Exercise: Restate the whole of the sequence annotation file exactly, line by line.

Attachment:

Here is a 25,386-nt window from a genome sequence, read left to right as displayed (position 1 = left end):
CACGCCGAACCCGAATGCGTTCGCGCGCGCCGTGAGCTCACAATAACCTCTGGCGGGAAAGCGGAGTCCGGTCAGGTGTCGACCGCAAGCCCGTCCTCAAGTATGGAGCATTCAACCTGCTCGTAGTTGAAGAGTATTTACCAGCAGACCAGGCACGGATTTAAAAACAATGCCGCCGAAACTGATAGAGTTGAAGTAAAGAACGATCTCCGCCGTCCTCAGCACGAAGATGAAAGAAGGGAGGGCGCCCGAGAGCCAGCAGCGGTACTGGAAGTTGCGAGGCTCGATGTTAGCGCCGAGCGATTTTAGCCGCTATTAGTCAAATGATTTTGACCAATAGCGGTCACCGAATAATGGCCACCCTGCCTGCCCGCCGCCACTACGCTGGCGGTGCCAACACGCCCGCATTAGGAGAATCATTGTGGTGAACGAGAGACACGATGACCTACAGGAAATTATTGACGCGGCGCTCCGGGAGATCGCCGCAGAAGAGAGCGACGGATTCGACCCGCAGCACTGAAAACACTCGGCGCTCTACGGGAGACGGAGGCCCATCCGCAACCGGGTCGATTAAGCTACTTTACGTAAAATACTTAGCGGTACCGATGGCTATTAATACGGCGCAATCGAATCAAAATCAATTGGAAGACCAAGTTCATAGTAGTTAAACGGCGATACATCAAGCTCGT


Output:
Here is a 25,386-nt window from a genome sequence, read left to right as displayed (position 1 = left end):
CACGCCGAACCCGAATGCGTTCGCGCGCGCCGTGAGCTCACAATAACCTCTGGCGGGAAAGCGGAGTCCGGTCAGGTGTCGACCGCAAGCCCGTCCTCAAGTATGGAGCATTCAACCTGCTCGTAGTTGAAGAGTATTTACCAGCAGACCAGGCACGGATTTAAAAACAATGCCGCCGAAACTGATAGAGTTGAAGTAAAGAACGATCTCCGCCGTCCTCAGCACGAAGATGAAAGAAGGGAGGGCGCCCGAGAGCCAGCAGCGGTACTGGAAGTTGCGAGGCTCGATGTTAGCGCCGAGCGATTTTAGCCGCTATTAGTCAAATGATTTTGACCAATAGCGGTCACCGAATAATGGCCACCCTGCCTGCCCGCCGCCACTACGCTGGCGGTGCCAACACGCCCGCATTAGGAGAATCATTGTGGTGAACGAGAGACACGATGACCTACAGGAAATTATTGACGCGGCGCTCCGGGAGATCGCCGCAGAAGAGAGCGACGGATTCGACCCGCAGCACTGAAAACACTCGGCGCTCTACGGGAGACGGAGGCCCATCCGCAACCGGGTCGATTAAGCTACTTTACGTAAAATACTTAGCGGTACCGATGGCTATTAATACGGCGCAATCGAATCAAAATCAATTGGAAGACCAAGTTCATAGTAGTTAAACGGCGATACATCAAGCTCGT